Contaminations

SLOW TRAVEL
NOW EVEN
HOLIDAYS
CAN BE
GREEN AND
SUSTAINABLE

Contaminations

Walking trips…cycling holidays…the Slow Travel Fest: the latest trend in the world of tourism is slow travel, which you can enjoy on your own or in the company of others, with itineraries lasting several weeks or just a weekend. It is a new take on holidays, inspired by our desire for first-hand experiences and to discover the natural and cultural treasures of the places we visit.
From 22-24 September 2017, Monteriggioni, located along the Via Francigena near Siena, will be hosting the Slow Travel Fest: three days of outdoor experiences to celebrate slow tourism.

  
Slow travel is a global movement, a product of our time, and promotes a return to more “sustainable” interests and lifestyles that are more in tune with the land and closer to our pockets and culture. It also represents a new business model, a way of promoting local natural wonders which are often unknown to others. Whether we venture out on foot, by bike or boat, the important thing is to slow down the pace of life and respect the environment. Journeys often become a personal story shared with friends and acquaintances through posts on Facebook and photos on Instagram.
  
In Europe, just as in Italy, there is no shortage of itineraries and memorable places where you can practise this new kind of tourism. One itinerary that is becoming more and more popular is the famous Camino de Santiago de Compostela, which pilgrims have been undertaking since the Middle Ages, crossing France and Spain to reach the sanctuary of Santiago de Compostela, now a UNESCO World Heritage Site. The 800-km walk takes about one month if you go the whole distance.
And if you are a bike lover, you can enjoy the cycle paths in the Po Valley, two thousand kilometres of routes through the flat countryside, far from traffic; or why not try the bicycle paths in Holland, one of the most cycle-friendly countries in the world?
Another favourite is hiking along the ancient Hadrian’s Wall which once marked the border between the occupied Roman province of Britannia and Caledonia. The site can still be seen today, located in the countryside between England and Scotland.
  
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Italy has some 6,600 km of stunning itineraries stretching from north to south, where slow travellers can experience the scents and colours of the countryside they visit. More and more people are abandoning the comfort of planes, trains and cars for “solitary” walks, following popular, well-signposted and safe routes. According to the latest figures published by Enit (The Italian Tourist Board), 60% of the Italians interviewed opt for nature and the countryside when choosing their holiday destination, while 61% want to visit artistic and cultural treasures.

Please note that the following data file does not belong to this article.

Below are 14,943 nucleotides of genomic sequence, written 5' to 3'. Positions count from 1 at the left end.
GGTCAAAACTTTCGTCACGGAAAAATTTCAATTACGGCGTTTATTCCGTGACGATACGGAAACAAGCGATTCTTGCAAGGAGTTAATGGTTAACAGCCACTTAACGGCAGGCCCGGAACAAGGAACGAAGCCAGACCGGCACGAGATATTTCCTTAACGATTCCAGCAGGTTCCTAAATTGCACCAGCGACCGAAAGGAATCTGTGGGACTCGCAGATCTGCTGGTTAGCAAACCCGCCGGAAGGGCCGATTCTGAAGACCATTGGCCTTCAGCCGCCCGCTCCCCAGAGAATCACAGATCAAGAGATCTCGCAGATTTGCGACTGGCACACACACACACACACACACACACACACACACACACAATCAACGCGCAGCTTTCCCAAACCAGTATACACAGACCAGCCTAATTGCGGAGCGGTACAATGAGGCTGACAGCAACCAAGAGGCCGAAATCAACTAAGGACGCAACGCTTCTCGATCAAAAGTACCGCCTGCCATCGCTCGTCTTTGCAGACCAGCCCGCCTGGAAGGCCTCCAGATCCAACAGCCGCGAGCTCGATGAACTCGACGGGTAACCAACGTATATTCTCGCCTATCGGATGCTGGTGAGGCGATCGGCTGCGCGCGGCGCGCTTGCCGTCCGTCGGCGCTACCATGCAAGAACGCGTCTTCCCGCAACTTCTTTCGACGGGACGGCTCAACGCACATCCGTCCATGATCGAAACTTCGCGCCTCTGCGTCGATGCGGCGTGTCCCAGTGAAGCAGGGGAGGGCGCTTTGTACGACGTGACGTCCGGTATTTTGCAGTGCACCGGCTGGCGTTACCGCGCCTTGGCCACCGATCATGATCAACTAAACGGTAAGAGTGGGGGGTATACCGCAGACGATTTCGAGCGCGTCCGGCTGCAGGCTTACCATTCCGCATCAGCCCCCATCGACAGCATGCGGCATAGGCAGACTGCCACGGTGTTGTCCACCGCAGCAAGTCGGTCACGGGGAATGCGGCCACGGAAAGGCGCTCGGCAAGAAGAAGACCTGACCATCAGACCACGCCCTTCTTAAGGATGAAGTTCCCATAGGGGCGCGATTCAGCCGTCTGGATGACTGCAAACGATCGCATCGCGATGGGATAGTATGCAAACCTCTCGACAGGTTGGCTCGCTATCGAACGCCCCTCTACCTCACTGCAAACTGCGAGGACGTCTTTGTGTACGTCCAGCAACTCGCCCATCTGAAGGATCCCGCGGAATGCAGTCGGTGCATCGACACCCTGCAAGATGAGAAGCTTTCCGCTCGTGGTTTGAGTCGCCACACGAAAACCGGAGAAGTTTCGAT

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There is more to slow travel, however, than just travelling. In September, Tuscany will be hosting the Slow Travel Fest for the many followers of this new trend: three days dedicated to slow travel on foot or by bike. The Festival has scheduled a variety of activities in the local area, including excursions along the Via Francigena in Tuscany – the ancient road that linked northern Europe to Rome – and the Montagnola Senese district. The three-day event has been organised for travellers, walkers and cyclists, from expert guides to families with children, as well as anyone wanting to join this world who shares the desire to make a connection with the places they visit on their travels. Most of the Festival’s events will take place in the municipality of Monteriggioni, and more specifically in the town of Abbadia a Isola. In ancient times, this town stood on the edge of a marsh and the abbey, which was founded in 1001 A.D., looked as if it stood on an island, hence the name. It is a place of great charm and mystery. The Festival has a busy programme of meetings, art, music, nature and excursions. It will also welcome authors whose works feature walking and slow travel.
It is therefore no coincidence that the opening event is dedicated to the American writer and journalist, Jack London: the artist and walker Davide Sapienza, who has translated a number of works by the author of “The Call of the Wild” and “White Fang”, will bring to life the famous American writer whose books spoke of open spaces and freedom.
  
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The main theme of the Festival will be “Discovery” in general: Tiziano Fratus, author of “Manuale del perfetto cercatore d’alberi” (Manual of the perfect tree explorer), will hold meetings for people who enjoy looking for ancient trees, taking them on a journey of discovery of the local tree heritage. Similar events, where visitors can learn more about the area and its products (including its food and wine), as well as workshops and artistic meetings, have been scheduled for the duration of the Festival. An invitation for everyone to “move” slowly but intensely.
  
Info: www.slowtravelfest.it
Facebook e Instagram: @slowtravelfest